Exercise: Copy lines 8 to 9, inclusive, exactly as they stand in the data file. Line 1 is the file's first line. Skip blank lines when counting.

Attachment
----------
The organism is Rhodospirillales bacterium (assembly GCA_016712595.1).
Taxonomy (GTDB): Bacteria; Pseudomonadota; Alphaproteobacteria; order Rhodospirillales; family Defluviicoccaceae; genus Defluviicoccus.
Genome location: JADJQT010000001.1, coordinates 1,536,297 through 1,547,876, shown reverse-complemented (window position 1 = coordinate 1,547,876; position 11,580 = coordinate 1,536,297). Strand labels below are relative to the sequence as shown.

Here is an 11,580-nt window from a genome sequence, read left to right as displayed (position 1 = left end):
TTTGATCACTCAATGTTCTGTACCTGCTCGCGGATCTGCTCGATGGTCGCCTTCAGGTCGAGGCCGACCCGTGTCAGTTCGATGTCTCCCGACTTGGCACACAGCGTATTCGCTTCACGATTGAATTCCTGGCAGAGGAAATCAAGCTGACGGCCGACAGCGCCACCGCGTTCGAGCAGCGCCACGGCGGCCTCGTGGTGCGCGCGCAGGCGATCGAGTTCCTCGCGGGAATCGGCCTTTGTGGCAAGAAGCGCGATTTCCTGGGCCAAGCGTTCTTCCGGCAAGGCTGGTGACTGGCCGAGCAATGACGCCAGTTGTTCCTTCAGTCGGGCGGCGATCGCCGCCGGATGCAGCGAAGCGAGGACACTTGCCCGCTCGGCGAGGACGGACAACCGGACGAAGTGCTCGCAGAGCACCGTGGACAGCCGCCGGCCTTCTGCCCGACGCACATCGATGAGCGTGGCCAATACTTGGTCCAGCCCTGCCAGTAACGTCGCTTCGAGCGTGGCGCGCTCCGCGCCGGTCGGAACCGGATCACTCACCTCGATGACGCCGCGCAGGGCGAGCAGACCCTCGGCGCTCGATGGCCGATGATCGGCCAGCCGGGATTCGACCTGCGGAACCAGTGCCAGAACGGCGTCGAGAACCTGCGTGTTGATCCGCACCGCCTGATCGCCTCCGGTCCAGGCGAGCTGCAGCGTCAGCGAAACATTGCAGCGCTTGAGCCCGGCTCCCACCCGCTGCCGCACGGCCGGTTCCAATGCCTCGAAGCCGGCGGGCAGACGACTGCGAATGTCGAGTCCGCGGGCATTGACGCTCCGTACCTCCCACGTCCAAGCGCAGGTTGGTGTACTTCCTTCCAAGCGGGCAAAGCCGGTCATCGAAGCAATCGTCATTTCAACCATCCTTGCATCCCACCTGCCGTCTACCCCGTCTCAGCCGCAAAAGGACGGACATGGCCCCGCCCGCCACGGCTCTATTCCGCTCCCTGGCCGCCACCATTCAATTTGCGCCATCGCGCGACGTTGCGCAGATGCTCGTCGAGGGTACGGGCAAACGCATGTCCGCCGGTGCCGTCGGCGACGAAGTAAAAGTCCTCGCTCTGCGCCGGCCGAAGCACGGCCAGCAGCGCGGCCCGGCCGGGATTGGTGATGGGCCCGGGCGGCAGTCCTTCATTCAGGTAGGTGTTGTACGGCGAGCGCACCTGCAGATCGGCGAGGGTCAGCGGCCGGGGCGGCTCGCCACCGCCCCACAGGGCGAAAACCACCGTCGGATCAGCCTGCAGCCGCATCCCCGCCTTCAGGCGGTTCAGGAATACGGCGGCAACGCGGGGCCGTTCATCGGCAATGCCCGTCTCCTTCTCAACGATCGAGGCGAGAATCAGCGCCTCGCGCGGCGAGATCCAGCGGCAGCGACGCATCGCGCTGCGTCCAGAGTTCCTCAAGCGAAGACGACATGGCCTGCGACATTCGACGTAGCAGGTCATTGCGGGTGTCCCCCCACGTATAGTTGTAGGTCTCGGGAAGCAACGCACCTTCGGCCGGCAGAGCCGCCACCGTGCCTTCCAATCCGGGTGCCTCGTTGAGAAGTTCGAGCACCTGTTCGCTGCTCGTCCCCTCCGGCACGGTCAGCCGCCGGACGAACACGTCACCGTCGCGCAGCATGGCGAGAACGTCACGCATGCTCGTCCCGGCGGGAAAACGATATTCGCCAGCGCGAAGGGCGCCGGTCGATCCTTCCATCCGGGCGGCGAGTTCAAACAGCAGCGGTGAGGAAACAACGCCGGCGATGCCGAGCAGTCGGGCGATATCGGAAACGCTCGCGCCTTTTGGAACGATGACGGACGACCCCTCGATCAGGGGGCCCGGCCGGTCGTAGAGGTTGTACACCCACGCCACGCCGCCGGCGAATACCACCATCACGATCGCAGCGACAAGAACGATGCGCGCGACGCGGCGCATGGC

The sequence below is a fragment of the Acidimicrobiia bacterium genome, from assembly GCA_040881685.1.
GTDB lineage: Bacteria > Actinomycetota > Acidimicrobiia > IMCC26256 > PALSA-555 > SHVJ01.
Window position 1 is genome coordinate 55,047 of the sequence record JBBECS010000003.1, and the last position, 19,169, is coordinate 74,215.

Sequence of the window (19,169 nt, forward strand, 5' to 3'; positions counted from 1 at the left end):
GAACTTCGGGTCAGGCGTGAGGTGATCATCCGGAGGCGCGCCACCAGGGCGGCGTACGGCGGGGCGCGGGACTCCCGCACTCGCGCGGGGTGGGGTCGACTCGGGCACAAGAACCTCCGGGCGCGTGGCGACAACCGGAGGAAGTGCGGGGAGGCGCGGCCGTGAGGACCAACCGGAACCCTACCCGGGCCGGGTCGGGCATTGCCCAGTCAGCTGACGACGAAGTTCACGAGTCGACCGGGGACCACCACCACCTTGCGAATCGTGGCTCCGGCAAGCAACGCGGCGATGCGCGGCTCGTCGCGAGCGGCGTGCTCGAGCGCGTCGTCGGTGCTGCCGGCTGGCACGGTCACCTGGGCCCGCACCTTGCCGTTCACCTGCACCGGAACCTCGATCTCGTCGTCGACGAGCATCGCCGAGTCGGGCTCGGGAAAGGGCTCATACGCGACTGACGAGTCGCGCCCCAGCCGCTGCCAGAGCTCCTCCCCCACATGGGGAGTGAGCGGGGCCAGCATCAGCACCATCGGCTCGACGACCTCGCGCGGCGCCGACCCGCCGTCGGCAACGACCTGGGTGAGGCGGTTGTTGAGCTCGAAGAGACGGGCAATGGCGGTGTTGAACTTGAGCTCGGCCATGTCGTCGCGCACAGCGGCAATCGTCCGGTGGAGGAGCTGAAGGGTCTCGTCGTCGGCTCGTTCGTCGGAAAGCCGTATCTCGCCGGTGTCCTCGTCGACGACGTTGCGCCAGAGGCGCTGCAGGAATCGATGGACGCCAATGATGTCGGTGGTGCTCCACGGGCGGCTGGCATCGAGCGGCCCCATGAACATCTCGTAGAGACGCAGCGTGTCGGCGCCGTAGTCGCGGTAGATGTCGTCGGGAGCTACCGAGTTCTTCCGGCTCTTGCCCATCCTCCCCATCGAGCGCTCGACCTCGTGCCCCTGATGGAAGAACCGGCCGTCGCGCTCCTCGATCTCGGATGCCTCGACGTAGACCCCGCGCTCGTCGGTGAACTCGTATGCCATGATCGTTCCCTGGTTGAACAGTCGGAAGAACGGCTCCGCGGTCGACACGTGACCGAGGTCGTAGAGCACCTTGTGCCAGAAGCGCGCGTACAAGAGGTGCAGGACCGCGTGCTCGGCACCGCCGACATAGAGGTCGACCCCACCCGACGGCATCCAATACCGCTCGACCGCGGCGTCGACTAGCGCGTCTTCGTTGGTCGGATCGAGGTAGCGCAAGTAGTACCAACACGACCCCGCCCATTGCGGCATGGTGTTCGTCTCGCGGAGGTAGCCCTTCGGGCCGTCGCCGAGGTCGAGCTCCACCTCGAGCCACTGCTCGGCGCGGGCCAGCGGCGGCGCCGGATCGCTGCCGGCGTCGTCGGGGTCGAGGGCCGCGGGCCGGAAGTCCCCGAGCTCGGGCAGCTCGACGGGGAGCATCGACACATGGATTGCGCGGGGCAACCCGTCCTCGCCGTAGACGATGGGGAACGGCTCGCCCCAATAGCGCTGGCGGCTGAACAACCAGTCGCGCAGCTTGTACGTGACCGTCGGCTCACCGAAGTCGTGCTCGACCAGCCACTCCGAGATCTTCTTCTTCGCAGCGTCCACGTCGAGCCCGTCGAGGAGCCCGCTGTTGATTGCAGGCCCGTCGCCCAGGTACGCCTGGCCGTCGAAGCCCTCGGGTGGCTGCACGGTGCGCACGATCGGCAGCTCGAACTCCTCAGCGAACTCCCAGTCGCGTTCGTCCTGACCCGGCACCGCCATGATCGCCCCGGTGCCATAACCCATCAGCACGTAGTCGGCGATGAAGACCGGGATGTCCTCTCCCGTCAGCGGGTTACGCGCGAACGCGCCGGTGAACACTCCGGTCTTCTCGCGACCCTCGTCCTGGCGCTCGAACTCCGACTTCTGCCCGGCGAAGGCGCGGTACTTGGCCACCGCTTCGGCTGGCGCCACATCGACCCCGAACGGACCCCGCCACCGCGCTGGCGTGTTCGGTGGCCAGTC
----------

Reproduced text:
Window position 1 is genome coordinate 55,047 of the sequence record JBBECS010000003.1, and the last position, 19,169, is coordinate 74,215.

Sequence of the window (19,169 nt, forward strand, 5' to 3'; positions counted from 1 at the left end):